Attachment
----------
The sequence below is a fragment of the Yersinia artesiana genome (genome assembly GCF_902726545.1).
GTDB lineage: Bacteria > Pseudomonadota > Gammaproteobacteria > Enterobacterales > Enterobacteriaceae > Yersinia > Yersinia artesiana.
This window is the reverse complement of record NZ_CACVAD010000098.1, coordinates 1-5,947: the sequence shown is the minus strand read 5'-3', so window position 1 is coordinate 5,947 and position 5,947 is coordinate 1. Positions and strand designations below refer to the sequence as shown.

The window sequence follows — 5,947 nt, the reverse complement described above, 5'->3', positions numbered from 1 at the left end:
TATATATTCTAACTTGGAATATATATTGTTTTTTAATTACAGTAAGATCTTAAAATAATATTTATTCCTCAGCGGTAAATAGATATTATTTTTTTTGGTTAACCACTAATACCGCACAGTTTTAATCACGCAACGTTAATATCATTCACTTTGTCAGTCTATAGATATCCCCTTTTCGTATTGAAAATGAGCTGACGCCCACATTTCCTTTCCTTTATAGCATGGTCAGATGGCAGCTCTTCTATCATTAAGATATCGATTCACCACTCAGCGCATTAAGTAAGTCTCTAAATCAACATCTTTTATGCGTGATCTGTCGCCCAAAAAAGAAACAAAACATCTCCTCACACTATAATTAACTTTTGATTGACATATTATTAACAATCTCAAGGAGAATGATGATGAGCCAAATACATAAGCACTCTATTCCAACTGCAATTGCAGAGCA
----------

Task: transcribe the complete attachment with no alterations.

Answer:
The sequence below is a fragment of the Yersinia artesiana genome (genome assembly GCF_902726545.1).
GTDB lineage: Bacteria > Pseudomonadota > Gammaproteobacteria > Enterobacterales > Enterobacteriaceae > Yersinia > Yersinia artesiana.
This window is the reverse complement of record NZ_CACVAD010000098.1, coordinates 1-5,947: the sequence shown is the minus strand read 5'-3', so window position 1 is coordinate 5,947 and position 5,947 is coordinate 1. Positions and strand designations below refer to the sequence as shown.

The window sequence follows — 5,947 nt, the reverse complement described above, 5'->3', positions numbered from 1 at the left end:
TATATATTCTAACTTGGAATATATATTGTTTTTTAATTACAGTAAGATCTTAAAATAATATTTATTCCTCAGCGGTAAATAGATATTATTTTTTTTGGTTAACCACTAATACCGCACAGTTTTAATCACGCAACGTTAATATCATTCACTTTGTCAGTCTATAGATATCCCCTTTTCGTATTGAAAATGAGCTGACGCCCACATTTCCTTTCCTTTATAGCATGGTCAGATGGCAGCTCTTCTATCATTAAGATATCGATTCACCACTCAGCGCATTAAGTAAGTCTCTAAATCAACATCTTTTATGCGTGATCTGTCGCCCAAAAAAGAAACAAAACATCTCCTCACACTATAATTAACTTTTGATTGACATATTATTAACAATCTCAAGGAGAATGATGATGAGCCAAATACATAAGCACTCTATTCCAACTGCAATTGCAGAGCA